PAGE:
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The Seeds Of My Frustration

The desire to establish a Museum of British Folklore was born of many things. Foremost among them was a growing feeling of frustration. Frustration can be a great motivator as we all know. Confronted and turned around, it can lead to positive changes in one's life. The seeds of my frustration lay in several areas.

Being self-employed forces you to be resourceful. Without the safety net of an employer, you have to be far more responsible for yourself. While my commercial design work has thankfully given me a degree of financial stability, I've found myself anxious to return to making my own art work and projects. There's a wonderful moment in Tim Burton's film, 'Ed Wood'. The protagonist of the film, dispirited with a failing project, goes to a bar and there spies Orson Wells sat at a table on his own. Ed plucks up the courage to speak to the great man who gives him this advice. 'Visions are worth fighting for, why spend your life making someone else's dreams?' I wrote this down and pinned it to my notice board.

I kept thinking of what it was that I always returned to when thinking of my own work. Myths, Magic, Fairy Stories and Folklore. In particular, British Folklore. It had always been a dream of mine that one day, possibly when I retired, I would try to establish a Museum. A museum that explored and celebrated the indigenous folk culture of the British Isles. It would be a fusion of many strands of my work, from set design, art direction, interior design and the conceptualising of ideas, to my personal passions and interests in the British landscape and it's seasonal rites and customs. It would be a place to impart a sense of wonder and history of the many living traditions that exist across the British Isles, some of which I have been fortunate to witness or take part in.

A long time hero of mine is the misguided guardian of Kent and it's traditions, Thomas Colpeper, who stars in the Powell, Pressburger film, 'A Canterbury Tale' made in 1944. I could wax long and lyrical about the film and urge anyone with an interest in British Magical Realism to watch it. As with so many of their films it deals with the mystical power of landscape. It can also be seen to be about a nation and a set of values and a culture. However, it manages to transcend the obvious propaganda of the times and becomes something so much greater. There is a deep sense of continuity running throughout the film, the links between the past and the present just beneath the surface. In one of the many moments of wonder, Colpeper attempts to give a lecture to a group of soldiers and the films 3 main characters. He is silhouetted against a disk of light thrown by an old magic lantern projector. In almost mystical terms he describes that there is more than one way to get close to one's ancestors.

"Follow the Old Road and as you walk, think of them (Pilgrims) and of the Old England. They climbed Chillingbourne Hill just as you did, they sweated and paused for breath just as you did today. And when you see the Blue Bells in the Spring and the Wild Thyme and the Broom and Heather. You're only seeing what their eyes saw. You ford the same rivers, the same birds are singing. When you lie flat on your back and rest and watch the clouds sailing, as I often do, you're so close to those other people......."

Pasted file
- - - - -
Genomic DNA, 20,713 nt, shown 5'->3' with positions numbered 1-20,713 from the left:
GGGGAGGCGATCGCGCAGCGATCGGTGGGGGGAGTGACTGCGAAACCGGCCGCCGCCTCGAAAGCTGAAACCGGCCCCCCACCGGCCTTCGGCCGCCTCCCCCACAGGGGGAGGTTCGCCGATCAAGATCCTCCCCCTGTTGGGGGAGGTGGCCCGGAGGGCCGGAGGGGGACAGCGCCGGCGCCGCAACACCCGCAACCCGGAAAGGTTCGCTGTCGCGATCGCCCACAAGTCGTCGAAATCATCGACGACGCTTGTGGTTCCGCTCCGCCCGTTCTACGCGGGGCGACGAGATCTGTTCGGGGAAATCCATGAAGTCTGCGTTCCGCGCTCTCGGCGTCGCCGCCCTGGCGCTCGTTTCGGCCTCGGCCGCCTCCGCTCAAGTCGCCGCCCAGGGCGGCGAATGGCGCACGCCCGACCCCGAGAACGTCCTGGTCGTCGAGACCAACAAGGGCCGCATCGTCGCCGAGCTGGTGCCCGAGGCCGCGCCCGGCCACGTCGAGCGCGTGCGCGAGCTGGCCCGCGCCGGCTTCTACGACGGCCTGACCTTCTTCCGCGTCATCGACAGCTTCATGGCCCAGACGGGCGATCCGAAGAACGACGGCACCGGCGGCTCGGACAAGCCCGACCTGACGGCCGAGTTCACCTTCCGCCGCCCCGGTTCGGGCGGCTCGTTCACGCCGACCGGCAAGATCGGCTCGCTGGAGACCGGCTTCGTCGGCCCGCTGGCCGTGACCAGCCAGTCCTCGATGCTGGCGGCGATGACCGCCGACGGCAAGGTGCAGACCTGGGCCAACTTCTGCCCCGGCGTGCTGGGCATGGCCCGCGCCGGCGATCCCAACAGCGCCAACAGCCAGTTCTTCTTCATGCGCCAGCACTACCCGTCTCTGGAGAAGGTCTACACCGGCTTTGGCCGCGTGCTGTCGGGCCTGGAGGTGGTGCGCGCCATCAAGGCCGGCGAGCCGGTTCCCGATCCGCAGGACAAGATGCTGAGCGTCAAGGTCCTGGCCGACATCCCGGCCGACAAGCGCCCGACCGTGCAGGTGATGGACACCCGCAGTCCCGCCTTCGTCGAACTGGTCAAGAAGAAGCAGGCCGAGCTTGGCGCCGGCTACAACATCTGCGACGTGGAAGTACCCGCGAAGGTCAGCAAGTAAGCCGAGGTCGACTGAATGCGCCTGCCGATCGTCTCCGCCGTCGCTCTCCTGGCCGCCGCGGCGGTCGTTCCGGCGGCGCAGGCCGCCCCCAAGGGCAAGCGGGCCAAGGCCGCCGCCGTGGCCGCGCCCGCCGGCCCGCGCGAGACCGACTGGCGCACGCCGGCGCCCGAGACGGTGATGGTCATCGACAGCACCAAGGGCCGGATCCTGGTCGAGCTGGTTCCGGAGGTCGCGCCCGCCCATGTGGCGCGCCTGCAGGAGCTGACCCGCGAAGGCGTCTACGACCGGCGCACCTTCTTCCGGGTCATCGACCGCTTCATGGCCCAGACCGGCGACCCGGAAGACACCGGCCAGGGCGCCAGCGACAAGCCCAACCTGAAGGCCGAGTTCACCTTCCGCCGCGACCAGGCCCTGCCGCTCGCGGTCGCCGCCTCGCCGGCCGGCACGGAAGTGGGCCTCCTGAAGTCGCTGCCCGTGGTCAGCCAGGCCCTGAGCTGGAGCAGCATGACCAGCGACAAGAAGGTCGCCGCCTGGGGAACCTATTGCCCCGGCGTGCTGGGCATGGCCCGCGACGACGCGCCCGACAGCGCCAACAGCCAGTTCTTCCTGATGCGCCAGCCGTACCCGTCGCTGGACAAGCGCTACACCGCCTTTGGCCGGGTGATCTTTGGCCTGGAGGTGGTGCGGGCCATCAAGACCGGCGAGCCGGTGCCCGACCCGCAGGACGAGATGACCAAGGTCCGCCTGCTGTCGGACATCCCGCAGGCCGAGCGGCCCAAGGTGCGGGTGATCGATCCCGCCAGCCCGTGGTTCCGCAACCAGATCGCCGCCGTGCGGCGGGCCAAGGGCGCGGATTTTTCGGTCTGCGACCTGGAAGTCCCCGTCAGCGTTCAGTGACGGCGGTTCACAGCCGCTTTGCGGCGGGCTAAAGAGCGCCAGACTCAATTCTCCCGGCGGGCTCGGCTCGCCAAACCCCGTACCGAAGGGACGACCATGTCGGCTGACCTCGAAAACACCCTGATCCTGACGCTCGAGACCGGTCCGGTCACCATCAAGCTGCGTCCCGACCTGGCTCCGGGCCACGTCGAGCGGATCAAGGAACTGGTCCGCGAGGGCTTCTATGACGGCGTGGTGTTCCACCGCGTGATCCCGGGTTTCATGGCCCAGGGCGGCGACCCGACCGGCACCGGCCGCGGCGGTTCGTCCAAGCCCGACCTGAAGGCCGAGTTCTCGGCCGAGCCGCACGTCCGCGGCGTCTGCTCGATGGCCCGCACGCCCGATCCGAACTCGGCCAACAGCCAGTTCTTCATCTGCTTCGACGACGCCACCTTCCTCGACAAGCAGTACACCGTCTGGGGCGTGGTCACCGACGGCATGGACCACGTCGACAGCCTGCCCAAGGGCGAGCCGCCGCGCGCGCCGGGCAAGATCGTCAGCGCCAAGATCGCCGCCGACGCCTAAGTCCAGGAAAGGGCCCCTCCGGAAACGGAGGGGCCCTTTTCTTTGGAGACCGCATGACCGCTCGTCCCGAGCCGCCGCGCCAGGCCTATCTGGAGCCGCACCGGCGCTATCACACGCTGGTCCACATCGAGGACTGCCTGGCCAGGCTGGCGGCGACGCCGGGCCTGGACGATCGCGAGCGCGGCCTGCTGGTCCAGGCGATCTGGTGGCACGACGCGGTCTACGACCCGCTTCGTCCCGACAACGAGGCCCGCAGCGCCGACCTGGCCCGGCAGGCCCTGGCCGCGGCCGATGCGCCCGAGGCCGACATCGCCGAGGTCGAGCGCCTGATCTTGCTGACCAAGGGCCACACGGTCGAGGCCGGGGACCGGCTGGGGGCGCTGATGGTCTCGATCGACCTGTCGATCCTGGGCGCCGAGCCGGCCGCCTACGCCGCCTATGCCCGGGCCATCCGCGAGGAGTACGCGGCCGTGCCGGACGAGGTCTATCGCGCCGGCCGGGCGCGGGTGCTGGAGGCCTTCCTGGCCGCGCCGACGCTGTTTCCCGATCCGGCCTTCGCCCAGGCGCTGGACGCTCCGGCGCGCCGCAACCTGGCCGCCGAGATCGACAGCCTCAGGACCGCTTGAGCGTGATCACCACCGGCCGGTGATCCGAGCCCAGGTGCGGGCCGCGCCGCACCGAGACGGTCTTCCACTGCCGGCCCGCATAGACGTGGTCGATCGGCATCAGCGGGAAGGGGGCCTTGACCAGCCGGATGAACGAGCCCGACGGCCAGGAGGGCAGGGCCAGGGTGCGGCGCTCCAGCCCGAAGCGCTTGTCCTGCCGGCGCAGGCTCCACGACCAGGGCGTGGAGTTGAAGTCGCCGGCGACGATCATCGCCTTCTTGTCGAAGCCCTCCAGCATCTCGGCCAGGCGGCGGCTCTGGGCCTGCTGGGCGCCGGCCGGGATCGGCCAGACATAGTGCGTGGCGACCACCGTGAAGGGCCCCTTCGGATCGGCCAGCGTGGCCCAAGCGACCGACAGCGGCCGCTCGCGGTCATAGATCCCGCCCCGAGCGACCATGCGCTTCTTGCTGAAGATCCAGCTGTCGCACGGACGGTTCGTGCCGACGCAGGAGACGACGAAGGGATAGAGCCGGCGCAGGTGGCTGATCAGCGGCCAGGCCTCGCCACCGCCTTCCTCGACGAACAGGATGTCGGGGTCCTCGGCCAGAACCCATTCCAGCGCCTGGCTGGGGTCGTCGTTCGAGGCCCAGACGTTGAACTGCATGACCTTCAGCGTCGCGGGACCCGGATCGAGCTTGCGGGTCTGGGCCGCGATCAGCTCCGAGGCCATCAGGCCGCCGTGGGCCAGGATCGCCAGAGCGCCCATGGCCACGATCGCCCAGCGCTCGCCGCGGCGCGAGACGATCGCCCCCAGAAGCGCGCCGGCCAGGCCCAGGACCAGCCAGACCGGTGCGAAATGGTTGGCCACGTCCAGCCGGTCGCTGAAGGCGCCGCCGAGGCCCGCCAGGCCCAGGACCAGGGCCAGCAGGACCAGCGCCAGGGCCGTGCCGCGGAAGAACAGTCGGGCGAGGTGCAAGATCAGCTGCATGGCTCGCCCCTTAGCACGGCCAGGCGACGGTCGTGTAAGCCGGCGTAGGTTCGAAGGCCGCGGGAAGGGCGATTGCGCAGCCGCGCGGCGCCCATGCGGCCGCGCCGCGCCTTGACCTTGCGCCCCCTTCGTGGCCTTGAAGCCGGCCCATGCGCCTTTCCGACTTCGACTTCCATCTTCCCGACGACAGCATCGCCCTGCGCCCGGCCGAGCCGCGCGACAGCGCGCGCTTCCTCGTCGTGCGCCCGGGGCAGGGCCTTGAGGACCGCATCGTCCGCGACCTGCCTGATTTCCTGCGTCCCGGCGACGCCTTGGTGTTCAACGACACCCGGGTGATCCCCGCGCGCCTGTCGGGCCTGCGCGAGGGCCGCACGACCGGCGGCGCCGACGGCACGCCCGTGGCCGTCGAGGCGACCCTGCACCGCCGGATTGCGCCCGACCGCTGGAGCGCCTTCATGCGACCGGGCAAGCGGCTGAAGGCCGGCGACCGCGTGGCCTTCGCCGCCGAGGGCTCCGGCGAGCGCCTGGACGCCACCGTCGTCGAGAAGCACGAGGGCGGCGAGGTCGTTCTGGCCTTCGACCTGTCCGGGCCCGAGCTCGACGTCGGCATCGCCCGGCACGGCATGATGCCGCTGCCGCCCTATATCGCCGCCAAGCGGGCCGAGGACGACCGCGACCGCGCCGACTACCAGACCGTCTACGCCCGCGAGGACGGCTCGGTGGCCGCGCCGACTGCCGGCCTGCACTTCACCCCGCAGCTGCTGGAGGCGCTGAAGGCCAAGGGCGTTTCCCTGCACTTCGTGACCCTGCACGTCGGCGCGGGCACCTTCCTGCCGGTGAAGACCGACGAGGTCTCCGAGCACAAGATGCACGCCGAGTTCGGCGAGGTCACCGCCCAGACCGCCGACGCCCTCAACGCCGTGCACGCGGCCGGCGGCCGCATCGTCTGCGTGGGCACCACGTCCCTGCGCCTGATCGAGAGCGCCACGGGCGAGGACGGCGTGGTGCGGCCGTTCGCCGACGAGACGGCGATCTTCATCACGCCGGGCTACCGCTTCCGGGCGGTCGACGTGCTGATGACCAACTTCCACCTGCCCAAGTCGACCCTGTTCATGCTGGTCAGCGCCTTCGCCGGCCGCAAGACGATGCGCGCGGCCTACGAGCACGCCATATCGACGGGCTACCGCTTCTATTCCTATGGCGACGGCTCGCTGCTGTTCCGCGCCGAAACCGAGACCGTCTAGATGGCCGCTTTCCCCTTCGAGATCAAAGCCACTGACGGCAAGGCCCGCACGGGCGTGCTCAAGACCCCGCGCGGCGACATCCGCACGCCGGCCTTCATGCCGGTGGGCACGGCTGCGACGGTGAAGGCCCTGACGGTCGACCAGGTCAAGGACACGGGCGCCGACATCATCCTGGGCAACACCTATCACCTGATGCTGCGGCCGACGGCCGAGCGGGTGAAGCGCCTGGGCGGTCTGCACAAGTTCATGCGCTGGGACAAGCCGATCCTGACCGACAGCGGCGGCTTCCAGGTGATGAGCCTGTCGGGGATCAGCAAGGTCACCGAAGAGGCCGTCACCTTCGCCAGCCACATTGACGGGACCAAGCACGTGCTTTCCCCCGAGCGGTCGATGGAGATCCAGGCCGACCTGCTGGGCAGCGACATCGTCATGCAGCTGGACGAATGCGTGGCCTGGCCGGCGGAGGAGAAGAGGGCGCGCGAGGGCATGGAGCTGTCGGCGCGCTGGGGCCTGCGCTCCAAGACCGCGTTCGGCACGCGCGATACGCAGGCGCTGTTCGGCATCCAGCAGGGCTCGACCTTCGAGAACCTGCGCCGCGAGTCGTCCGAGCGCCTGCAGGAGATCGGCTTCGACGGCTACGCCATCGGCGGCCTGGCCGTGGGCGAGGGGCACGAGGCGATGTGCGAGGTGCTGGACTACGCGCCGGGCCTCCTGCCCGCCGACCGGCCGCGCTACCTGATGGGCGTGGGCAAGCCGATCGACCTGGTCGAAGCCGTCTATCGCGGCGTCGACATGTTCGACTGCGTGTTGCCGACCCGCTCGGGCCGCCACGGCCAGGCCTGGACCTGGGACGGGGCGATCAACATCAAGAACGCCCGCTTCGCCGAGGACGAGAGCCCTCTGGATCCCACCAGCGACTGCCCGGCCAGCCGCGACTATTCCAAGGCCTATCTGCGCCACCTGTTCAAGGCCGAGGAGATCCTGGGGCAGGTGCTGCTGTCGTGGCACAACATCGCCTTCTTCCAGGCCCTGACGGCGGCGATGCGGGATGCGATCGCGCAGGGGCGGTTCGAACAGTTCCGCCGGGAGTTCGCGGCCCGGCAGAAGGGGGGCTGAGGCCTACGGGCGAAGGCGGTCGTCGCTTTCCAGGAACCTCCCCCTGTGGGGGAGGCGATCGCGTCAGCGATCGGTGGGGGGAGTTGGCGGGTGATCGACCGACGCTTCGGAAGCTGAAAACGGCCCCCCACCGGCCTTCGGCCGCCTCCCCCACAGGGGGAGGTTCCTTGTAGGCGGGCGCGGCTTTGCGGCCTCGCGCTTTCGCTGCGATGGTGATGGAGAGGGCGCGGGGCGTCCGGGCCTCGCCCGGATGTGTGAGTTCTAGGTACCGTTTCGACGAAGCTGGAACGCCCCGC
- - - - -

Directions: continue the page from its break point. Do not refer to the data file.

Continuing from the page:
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The character of Colpeper has been compared to Puck, himself a character from one of Powell's favourite books, 'Puck of Pook's Hill'. Despite the trappings of Christianity, the film's strange atmosphere seems at times closer to Paganism than Anglicanism, with Colpeper a creature of the earth, who at times seems to magically appear and disappear. Anyway, I'm rambling now, like Colpeper, I've felt the frustration of not being able to impart something I feel is missing from my life and I'm sure many others.

Why should it be that as a nation we don't really seem to value or celebrate our native culture? So many other countries in Europe have regional museums of Folklore. Folklore informs the culture that produces it and we produce a lot of it. There are approximately 730 recorded annual events, rites and customs taking place in the UK every year. A living cultural heritage, folklore links the past and present. Never static, it changes and adapts to new circumstances while often maintaining it's traditional qualities. It serves both to identify and to symbolize the group that originated them.

Perhaps due to the fact that many Folk happenings are learned informally through performance, by example or in oral tradition among families, friends and neighbours rather than through formal education, they have been somewhat over-looked by the wider academic circles. When reported on the news they are so often trivialised or reported in a 'Mad Dogs and Englishmen' way.

The desire to establish a Folklore Museum is partly born of the wish to readdress the balance, to show that our Folklore traditions are just as alive and relevant to people today as they were a few hundred years ago. Times change and the meanings may not be the same, but the music and the customs go on with new relevance.





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